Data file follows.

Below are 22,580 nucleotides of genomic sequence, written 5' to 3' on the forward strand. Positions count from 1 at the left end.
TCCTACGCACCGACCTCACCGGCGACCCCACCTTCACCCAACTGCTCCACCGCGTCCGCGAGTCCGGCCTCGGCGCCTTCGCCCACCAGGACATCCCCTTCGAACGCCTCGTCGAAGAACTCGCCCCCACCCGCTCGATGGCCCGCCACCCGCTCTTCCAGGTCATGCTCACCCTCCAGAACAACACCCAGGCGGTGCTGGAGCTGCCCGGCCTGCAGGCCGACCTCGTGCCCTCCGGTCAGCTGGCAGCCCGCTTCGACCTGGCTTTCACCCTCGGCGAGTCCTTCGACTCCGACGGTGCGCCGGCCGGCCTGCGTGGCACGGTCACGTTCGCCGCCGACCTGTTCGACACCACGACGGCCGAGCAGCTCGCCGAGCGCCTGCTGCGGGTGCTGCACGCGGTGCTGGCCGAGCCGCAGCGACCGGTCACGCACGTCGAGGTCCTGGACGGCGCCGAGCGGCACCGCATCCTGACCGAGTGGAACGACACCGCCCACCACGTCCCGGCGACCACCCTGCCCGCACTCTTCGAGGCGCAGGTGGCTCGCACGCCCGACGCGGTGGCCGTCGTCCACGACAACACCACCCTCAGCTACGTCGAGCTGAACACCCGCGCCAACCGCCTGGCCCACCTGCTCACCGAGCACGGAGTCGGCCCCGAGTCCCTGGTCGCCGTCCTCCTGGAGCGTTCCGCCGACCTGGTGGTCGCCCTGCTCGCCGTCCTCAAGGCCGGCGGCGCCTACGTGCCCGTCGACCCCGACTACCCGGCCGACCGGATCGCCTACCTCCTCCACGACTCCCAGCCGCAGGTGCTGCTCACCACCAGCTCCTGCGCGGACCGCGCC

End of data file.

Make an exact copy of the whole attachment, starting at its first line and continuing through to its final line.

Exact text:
Below are 22,580 nucleotides of genomic sequence, written 5' to 3' on the forward strand. Positions count from 1 at the left end.
TCCTACGCACCGACCTCACCGGCGACCCCACCTTCACCCAACTGCTCCACCGCGTCCGCGAGTCCGGCCTCGGCGCCTTCGCCCACCAGGACATCCCCTTCGAACGCCTCGTCGAAGAACTCGCCCCCACCCGCTCGATGGCCCGCCACCCGCTCTTCCAGGTCATGCTCACCCTCCAGAACAACACCCAGGCGGTGCTGGAGCTGCCCGGCCTGCAGGCCGACCTCGTGCCCTCCGGTCAGCTGGCAGCCCGCTTCGACCTGGCTTTCACCCTCGGCGAGTCCTTCGACTCCGACGGTGCGCCGGCCGGCCTGCGTGGCACGGTCACGTTCGCCGCCGACCTGTTCGACACCACGACGGCCGAGCAGCTCGCCGAGCGCCTGCTGCGGGTGCTGCACGCGGTGCTGGCCGAGCCGCAGCGACCGGTCACGCACGTCGAGGTCCTGGACGGCGCCGAGCGGCACCGCATCCTGACCGAGTGGAACGACACCGCCCACCACGTCCCGGCGACCACCCTGCCCGCACTCTTCGAGGCGCAGGTGGCTCGCACGCCCGACGCGGTGGCCGTCGTCCACGACAACACCACCCTCAGCTACGTCGAGCTGAACACCCGCGCCAACCGCCTGGCCCACCTGCTCACCGAGCACGGAGTCGGCCCCGAGTCCCTGGTCGCCGTCCTCCTGGAGCGTTCCGCCGACCTGGTGGTCGCCCTGCTCGCCGTCCTCAAGGCCGGCGGCGCCTACGTGCCCGTCGACCCCGACTACCCGGCCGACCGGATCGCCTACCTCCTCCACGACTCCCAGCCGCAGGTGCTGCTCACCACCAGCTCCTGCGCGGACCGCGCC